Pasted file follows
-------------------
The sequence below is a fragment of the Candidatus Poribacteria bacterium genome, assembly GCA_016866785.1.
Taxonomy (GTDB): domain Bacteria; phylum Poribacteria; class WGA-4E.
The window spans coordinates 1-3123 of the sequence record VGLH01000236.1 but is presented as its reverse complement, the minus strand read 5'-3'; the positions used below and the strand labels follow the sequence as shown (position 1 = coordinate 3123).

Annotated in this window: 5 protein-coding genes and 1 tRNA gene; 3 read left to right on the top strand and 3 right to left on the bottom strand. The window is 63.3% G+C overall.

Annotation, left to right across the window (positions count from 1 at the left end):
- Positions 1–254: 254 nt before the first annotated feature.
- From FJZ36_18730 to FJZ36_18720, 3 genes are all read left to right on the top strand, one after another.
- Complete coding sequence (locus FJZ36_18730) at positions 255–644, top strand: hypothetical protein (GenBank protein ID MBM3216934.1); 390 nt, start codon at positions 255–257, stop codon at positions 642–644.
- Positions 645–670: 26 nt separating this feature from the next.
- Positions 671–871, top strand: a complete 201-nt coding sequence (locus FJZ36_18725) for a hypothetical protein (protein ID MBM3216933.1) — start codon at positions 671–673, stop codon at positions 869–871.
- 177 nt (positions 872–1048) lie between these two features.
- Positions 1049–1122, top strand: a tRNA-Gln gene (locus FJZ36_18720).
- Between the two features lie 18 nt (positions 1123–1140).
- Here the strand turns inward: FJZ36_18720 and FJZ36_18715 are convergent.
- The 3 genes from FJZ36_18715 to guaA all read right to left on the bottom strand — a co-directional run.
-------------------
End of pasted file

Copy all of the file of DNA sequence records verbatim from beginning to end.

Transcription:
The sequence below is a fragment of the Candidatus Poribacteria bacterium genome, assembly GCA_016866785.1.
Taxonomy (GTDB): domain Bacteria; phylum Poribacteria; class WGA-4E.
The window spans coordinates 1-3123 of the sequence record VGLH01000236.1 but is presented as its reverse complement, the minus strand read 5'-3'; the positions used below and the strand labels follow the sequence as shown (position 1 = coordinate 3123).

Annotated in this window: 5 protein-coding genes and 1 tRNA gene; 3 read left to right on the top strand and 3 right to left on the bottom strand. The window is 63.3% G+C overall.

Annotation, left to right across the window (positions count from 1 at the left end):
- Positions 1–254: 254 nt before the first annotated feature.
- From FJZ36_18730 to FJZ36_18720, 3 genes are all read left to right on the top strand, one after another.
- Complete coding sequence (locus FJZ36_18730) at positions 255–644, top strand: hypothetical protein (GenBank protein ID MBM3216934.1); 390 nt, start codon at positions 255–257, stop codon at positions 642–644.
- Positions 645–670: 26 nt separating this feature from the next.
- Positions 671–871, top strand: a complete 201-nt coding sequence (locus FJZ36_18725) for a hypothetical protein (protein ID MBM3216933.1) — start codon at positions 671–673, stop codon at positions 869–871.
- 177 nt (positions 872–1048) lie between these two features.
- Positions 1049–1122, top strand: a tRNA-Gln gene (locus FJZ36_18720).
- Between the two features lie 18 nt (positions 1123–1140).
- Here the strand turns inward: FJZ36_18720 and FJZ36_18715 are convergent.
- The 3 genes from FJZ36_18715 to guaA all read right to left on the bottom strand — a co-directional run.